Artist’s Lane: Helping others find their calling


By Betty Slade
PREVIEW Columnist

A friend called and asked my advice. She wanted to know how to help her 24-year-old son, a creative soul who is exceptionally talented. Of course, I felt obliged to share with her what I knew. 

From one mother to another, I could relate to the ask for help on the other end of the line. 

I told my son about that conversation I had. Maybe I had a new calling. Since he was the recipient of years of my great wisdom, I asked him what he thought. 

His response, “I think your friend called the wrong number.”

I remember a time when I sought council when I didn’t know what to do with my children. I’m sure I even received some great advice, although it came at a time when I was developing my selective hearing skills. 

I was too much in my own head back then. As a creative type myself, I was busy trying to write my own narrative to hear from anyone else. 

I know all about the artist temperament. You can push, but they won’t move until they are inspired. Until then, you’re just provoking them. Push too hard and the artist will dig their heels in deep. 

I told my friend, “I made a lot of mistakes. Don’t make the same ones.”

When our children are young, we want to help and guide them. When they grow up, we have to let go. If we don’t get out of their way, they will never know which direction they are designed to go. 

There is nothing wrong with standing in the wings to help, just don’t clip them.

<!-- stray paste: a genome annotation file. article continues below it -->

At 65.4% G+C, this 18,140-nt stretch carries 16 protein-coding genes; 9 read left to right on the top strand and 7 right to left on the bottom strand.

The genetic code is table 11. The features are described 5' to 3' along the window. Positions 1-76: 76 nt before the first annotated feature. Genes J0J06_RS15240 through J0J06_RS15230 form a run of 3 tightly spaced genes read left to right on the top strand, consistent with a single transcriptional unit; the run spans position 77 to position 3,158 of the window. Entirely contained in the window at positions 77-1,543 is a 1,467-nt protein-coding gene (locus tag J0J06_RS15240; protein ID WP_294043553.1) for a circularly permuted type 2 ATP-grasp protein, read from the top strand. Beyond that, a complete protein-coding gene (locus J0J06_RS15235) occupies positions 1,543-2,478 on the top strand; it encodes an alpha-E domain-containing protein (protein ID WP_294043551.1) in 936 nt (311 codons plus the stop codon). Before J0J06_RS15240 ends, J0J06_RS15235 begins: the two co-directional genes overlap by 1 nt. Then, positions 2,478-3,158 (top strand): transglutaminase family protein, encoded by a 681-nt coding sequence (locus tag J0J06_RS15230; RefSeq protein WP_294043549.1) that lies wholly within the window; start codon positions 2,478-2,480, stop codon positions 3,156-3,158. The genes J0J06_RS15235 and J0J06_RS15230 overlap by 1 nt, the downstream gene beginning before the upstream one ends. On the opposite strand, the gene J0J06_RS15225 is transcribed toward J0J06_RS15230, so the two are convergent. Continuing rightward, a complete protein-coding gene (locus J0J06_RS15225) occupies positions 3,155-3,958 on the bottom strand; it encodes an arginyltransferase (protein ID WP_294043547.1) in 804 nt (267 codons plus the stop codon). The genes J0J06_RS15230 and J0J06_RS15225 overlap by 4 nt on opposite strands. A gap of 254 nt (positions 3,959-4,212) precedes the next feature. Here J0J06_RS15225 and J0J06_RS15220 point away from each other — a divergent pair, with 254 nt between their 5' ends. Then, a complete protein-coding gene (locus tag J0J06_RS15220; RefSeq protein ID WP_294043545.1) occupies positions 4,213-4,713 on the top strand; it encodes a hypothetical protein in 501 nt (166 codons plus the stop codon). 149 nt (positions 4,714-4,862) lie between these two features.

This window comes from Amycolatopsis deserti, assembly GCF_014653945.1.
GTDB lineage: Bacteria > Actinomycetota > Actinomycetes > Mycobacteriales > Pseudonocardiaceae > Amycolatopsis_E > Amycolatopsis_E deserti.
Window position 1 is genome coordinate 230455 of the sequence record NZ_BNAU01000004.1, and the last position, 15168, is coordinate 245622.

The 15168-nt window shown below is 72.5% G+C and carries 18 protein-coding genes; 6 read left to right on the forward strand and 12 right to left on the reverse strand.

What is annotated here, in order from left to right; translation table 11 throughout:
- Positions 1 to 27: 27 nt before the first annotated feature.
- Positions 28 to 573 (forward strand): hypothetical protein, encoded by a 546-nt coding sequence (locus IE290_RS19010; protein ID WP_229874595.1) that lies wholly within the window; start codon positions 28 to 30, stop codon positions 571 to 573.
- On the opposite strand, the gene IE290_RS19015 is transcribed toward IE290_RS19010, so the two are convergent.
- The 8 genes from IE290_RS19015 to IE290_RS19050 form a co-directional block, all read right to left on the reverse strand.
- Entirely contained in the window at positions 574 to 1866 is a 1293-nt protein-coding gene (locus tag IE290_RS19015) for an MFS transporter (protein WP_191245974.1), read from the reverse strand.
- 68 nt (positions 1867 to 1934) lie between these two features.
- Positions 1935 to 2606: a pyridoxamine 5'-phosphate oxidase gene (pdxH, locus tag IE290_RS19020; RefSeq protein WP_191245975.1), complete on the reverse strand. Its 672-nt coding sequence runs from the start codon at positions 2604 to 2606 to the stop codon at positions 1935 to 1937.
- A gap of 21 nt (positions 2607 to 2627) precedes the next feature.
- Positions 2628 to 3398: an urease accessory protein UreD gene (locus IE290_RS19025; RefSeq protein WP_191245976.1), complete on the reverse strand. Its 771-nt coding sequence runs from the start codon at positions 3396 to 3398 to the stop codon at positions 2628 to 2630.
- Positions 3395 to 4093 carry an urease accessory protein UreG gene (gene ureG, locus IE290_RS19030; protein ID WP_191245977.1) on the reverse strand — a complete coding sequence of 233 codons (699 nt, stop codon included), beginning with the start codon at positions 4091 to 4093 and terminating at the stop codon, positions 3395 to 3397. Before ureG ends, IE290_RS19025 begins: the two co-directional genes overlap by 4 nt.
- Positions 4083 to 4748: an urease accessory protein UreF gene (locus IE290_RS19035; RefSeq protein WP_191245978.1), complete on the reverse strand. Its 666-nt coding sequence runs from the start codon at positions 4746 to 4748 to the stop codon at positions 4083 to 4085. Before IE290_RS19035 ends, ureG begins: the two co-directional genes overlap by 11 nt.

While my Sweet Al and I were having our Bible study this morning, we discussed a passage of scripture where Moses placed his hands upon Joshua. He was passing on his calling, an anointing, a spirit of wisdom.

Joshua received his calling through an anointing that provided him direction. He could have chosen not to lead the Jewish people into the promised land, but then they would have not received their inheritance, the land given to them.

No matter the label we wear, we have the ability to help others find what can be theirs, by helping them to listen for their own calling. 

Why do we push and pull those around us to go in the direction we think they need to go? All we can do is share a vision. It is up to them to take the journey. 

I am reminded of a story that a dear friend shared with me long ago. Each year, her family traveled to a specific camping retreat in New Mexico. They would play games and swim in the nearby river. They were creating memories. 

Eventually, her children grew up, married and started their own families. It wasn’t long before the next generation was camping at the same retreat, playing in the same field and swimming in the same river. No one had to tell them where to go or what to do. They were provided with a vision, then made their own decisions to go where their hearts took them. 

Passing on knowledge comes as a great responsibility. The true test of our effectiveness is not in dictating where a person should go, but that they can receive the vision to get themselves there. 

Final brushstroke: As mothers, we think we know what our children need, but we don’t. I am reminded how Saul offered to give David his armor before going into battle. Never mind that it didn’t fit. David had enough understanding of his vision to know he didn’t need it. 

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